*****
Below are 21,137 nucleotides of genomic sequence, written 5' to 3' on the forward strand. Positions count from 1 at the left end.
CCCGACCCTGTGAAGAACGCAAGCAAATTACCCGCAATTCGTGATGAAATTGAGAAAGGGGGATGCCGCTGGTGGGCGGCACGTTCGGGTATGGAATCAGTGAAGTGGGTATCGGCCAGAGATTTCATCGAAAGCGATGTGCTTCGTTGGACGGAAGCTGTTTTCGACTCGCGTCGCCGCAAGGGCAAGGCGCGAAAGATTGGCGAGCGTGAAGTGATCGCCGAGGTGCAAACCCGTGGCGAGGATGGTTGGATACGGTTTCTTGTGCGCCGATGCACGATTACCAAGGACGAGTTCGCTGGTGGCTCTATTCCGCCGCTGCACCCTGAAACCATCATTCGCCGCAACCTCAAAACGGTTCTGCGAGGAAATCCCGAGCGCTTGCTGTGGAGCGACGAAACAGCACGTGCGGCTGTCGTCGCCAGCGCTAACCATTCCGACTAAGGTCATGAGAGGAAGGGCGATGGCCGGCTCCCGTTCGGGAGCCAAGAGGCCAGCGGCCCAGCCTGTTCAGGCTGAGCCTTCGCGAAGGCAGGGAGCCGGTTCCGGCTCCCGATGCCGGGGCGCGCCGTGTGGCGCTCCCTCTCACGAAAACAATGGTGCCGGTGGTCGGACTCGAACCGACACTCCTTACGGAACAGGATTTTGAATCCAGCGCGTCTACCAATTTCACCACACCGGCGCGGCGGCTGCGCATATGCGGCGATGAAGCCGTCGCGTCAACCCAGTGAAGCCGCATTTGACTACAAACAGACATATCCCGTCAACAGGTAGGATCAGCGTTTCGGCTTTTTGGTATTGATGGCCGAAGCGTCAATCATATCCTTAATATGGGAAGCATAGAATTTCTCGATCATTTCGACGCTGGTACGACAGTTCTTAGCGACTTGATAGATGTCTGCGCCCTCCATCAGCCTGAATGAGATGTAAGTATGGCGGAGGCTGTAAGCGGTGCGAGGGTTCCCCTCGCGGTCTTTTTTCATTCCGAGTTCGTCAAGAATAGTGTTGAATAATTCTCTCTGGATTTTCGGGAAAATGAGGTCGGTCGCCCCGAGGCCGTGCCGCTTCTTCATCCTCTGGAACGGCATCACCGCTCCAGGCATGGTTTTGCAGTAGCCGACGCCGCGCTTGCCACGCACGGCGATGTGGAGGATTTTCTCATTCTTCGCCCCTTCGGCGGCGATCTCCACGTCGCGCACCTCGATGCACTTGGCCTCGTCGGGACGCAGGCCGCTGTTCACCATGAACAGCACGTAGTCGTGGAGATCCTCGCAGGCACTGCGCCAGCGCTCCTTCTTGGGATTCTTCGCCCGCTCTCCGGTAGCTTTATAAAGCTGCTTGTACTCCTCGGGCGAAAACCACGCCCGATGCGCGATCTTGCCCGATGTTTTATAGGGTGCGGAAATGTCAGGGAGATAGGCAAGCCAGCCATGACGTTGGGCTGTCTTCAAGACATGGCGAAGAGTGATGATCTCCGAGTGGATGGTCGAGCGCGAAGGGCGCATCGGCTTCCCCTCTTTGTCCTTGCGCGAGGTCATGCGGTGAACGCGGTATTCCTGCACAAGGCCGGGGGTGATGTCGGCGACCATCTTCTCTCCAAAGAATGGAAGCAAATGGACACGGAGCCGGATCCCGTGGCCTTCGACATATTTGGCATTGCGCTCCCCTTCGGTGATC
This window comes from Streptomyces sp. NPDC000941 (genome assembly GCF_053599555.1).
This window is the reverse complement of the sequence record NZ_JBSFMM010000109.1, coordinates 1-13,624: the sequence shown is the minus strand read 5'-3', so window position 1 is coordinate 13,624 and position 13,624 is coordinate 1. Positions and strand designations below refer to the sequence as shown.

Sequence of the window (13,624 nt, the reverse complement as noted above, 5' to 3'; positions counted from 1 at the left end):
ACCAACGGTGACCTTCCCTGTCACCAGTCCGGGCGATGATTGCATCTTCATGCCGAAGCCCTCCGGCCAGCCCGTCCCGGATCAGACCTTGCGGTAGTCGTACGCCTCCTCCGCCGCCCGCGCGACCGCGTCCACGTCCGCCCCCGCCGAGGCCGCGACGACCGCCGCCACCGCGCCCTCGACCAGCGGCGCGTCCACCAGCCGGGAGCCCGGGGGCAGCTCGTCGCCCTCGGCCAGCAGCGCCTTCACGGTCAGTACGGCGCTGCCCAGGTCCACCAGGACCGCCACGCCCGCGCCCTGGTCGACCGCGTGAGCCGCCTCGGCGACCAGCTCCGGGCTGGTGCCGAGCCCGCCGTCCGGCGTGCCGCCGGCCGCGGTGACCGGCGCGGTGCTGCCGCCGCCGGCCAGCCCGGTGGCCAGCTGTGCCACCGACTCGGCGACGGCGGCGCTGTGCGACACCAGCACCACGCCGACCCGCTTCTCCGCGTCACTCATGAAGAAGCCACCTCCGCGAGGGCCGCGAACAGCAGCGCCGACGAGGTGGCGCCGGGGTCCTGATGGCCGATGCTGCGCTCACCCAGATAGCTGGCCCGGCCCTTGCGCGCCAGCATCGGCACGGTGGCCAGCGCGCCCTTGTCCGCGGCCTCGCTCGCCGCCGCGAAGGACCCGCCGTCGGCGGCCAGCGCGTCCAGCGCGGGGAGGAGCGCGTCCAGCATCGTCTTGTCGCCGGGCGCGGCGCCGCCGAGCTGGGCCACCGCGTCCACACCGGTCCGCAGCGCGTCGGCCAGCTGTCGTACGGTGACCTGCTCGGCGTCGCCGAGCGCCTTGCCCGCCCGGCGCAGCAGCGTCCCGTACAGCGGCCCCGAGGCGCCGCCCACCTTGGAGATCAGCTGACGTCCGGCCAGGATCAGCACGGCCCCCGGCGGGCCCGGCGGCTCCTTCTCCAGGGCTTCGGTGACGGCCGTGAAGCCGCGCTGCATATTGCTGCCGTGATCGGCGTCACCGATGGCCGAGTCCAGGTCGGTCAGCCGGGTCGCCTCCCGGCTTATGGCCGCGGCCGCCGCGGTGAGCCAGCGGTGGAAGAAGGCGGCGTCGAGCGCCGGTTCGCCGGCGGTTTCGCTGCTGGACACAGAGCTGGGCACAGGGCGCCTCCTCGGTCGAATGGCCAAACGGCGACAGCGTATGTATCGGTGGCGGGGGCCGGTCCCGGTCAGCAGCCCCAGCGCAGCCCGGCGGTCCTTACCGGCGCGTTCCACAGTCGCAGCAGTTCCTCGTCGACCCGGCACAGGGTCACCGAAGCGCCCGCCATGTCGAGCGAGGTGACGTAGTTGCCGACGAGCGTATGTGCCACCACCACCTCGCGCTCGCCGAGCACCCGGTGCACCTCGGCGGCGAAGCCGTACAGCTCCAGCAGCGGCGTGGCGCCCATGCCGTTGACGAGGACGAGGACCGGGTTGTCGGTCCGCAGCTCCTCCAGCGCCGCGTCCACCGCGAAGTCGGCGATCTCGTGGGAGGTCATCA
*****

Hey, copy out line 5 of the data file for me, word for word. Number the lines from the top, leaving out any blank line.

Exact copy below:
Sequence of the window (13,624 nt, the reverse complement as noted above, 5' to 3'; positions counted from 1 at the left end):